Undoing Parenting Mistakes
- Friday, May 21, 2010
Don't you wish there was a great big "Undo" button in life; where you could completely erase your parenting mistakes? I bet some parents would give anything for such a button.
Unfortunately, there is no such "undo" button. But perhaps the best way to avoid the need for one is to avoid the kind of mistakes parents sometimes make. To learn what those could be, you might sit down with a few veteran parents to ask them what they would have done differently if they could turn back time; in other words, what they would have "undone" if they could have.
And that's exactly what I did this week, through our Facebook page. Hindsight is always 20-20, and if the regrets expressed by these parenting veterans are taken to heart by current and upcoming parents, it may help the "rookies" avoid some of the same heartaches.
I have to admit, I was surprised by the direction of the answers. I was half expecting people to feed back to me some of my recent parenting tips, like: "I should have gotten my teenager a part-time job and a checkbook to manage earlier," or, "I shouldn't have allowed her to date so young." But those who responded seemed to be thinking a few levels deeper, which tells me that they put some heavy thought into their brief responses. I've grouped them into three main areas of concern: "worrying less, "being more consistent," and "spending more time together." These definitely came to the forefront.
Here are some of their "If I could do it over again, here's what I would change" responses…
- I'd be consistent and make my "no's" count.
- I'd learn how to be consistent!
- I'd be more consistent.
- I'd have been more consistent and disciplined about chores and physical activity.
- I would have been more CONSISTENT. Not being consistent causes problems every time.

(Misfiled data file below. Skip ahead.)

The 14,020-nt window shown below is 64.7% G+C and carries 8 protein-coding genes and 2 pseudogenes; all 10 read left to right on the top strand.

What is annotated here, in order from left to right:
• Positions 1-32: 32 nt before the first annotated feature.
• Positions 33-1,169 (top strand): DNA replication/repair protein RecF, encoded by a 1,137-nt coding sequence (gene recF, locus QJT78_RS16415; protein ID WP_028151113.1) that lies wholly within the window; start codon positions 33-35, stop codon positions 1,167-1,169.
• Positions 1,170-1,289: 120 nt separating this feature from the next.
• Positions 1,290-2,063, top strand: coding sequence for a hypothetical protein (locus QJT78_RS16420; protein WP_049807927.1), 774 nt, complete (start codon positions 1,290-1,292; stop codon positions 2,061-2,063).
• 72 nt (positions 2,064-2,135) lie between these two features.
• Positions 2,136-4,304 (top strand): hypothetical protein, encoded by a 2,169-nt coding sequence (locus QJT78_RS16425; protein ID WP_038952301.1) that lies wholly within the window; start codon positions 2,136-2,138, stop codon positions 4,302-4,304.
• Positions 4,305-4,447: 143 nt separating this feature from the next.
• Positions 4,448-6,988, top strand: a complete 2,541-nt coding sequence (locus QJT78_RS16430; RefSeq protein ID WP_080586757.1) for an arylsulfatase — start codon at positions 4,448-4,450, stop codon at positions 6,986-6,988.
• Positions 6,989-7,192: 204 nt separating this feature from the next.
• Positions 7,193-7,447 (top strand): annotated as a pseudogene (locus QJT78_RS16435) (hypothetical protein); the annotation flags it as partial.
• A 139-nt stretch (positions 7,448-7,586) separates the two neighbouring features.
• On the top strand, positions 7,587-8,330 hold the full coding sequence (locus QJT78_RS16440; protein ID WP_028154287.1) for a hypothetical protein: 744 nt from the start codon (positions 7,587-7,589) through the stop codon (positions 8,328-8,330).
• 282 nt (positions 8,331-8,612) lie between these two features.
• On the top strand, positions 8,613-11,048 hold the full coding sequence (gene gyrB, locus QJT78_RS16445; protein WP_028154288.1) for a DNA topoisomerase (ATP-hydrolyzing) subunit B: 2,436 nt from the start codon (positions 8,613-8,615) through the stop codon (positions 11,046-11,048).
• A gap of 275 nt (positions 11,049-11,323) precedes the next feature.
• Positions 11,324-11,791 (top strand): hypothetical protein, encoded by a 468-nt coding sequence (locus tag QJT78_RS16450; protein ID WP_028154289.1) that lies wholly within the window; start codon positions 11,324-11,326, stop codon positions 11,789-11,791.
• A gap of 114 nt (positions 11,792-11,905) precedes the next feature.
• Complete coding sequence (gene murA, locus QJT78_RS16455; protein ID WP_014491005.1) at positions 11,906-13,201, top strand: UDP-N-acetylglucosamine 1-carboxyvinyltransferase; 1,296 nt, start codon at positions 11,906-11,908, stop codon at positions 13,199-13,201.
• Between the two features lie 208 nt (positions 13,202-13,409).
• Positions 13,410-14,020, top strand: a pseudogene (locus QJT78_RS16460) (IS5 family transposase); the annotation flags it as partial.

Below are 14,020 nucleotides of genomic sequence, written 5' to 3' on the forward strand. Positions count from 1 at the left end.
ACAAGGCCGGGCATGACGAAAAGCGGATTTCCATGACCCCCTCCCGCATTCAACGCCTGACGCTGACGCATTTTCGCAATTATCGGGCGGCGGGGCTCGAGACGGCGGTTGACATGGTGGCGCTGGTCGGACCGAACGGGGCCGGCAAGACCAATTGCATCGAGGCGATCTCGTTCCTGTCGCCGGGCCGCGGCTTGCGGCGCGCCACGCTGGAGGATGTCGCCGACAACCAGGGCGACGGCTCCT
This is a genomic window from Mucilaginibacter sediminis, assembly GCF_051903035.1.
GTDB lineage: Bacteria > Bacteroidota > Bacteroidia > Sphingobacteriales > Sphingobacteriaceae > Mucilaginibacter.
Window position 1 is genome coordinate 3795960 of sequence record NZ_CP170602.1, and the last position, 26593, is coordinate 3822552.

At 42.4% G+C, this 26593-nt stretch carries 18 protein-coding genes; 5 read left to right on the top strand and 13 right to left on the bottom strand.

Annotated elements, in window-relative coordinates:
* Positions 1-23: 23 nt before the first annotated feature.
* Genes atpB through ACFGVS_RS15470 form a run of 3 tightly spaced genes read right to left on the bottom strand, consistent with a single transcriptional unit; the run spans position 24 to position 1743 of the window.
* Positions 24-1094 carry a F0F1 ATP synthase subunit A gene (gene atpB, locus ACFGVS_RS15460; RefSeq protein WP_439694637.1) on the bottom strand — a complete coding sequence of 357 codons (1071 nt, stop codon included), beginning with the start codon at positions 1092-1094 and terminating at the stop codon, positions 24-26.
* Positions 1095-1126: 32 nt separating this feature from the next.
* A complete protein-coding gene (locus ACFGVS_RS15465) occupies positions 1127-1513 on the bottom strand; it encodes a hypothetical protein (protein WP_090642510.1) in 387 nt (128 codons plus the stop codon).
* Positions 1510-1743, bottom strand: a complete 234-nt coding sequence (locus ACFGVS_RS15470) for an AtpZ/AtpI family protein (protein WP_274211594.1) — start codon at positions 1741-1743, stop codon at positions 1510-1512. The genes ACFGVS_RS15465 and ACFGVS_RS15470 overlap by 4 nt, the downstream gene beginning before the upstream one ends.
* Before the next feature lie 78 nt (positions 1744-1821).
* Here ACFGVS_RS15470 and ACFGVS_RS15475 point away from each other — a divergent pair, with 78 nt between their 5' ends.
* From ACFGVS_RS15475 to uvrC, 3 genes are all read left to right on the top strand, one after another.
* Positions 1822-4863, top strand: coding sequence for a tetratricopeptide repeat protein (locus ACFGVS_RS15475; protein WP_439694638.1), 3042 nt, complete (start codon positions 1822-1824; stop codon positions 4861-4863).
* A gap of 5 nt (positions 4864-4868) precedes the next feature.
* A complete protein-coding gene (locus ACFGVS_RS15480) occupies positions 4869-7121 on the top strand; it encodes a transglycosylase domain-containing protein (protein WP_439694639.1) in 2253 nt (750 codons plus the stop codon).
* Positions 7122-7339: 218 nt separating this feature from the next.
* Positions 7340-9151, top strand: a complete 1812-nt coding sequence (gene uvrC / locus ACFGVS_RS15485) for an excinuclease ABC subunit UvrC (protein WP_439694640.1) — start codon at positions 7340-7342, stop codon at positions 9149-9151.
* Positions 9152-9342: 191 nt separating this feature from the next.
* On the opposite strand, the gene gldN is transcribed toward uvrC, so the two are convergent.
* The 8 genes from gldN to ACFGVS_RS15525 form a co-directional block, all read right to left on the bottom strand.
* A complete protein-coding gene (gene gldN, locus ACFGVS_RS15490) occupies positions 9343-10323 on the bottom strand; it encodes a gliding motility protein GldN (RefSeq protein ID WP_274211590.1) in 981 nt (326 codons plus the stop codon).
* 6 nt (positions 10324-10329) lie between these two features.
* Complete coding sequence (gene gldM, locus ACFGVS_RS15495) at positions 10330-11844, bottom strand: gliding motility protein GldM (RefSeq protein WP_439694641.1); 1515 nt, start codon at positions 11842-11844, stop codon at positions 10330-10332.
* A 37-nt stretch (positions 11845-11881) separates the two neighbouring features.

- I'd have created home rules and backed them up. We did too much discipline "on the fly" which made us very inconsistent.
- I would make sure my husband and I were on the same page in parenting BEFORE we had problems that needed addressed!! That is most important — to be consistent — and not being so has caused many heartaches.
- I'd not worry so much about what I may be doing wrong. I have found that you can do everything "right" and still make mistakes. I'd just relax and enjoy parenting and enjoy my kids — they are fantastic!
- I would not have been so protective of my oldest son during high school. He never gave me reason to not let go. I was just so worried about him getting hurt that I said "no" to way too much. Now he's in college and we rarely see him because he is finally "free."
- I would not worry so much.
- I'd not worry about the little stuff!
- I'd worry less about being normal…what's normal anyways !?!?!
- I'd worry less… someone once told me that if I was worrying more about their schooling, future, etc . , than they were, I was worrying too much. Come to find out they were right!
- I'd relax. Surrender. Trust. Enjoy…
Spend More Time Together…
- We'd have more family time!
- I have a 17-year-old daughter and I did not spend enough one-on-one time talking or spending time together. There is a distance between us that I hope not to make the same mistake with my younger daughters.
- We would have more family time and one-on-one.
- I would've turned off the TV more and pursued mutual interests with my kids.
- I'd spend more time with the kids, work away from home less often.
- I'd play with my child more when she was little, like play dolls, pretend, tag, hide and seek and catch more fireflies.
- I would have gotten used to less television and electronics (and other distractions) and more games together inside and outside.
- We'd have more dinners together. No matter if we talk…we are together.
- I'd not work as much and be home with family more.
The thing that strikes me about all three of these categories is that they have more to do with the parents' attitudes and attempts at relationship than the actions of their kids. In fact, they have little to do with the teenager and mostly to do with how the parent responded or didn't respond. But as you read between the lines, the remorse felt by these parents is likely brought on by the resulting damage to the relationship they have with their children, which perhaps continues to be strained today.
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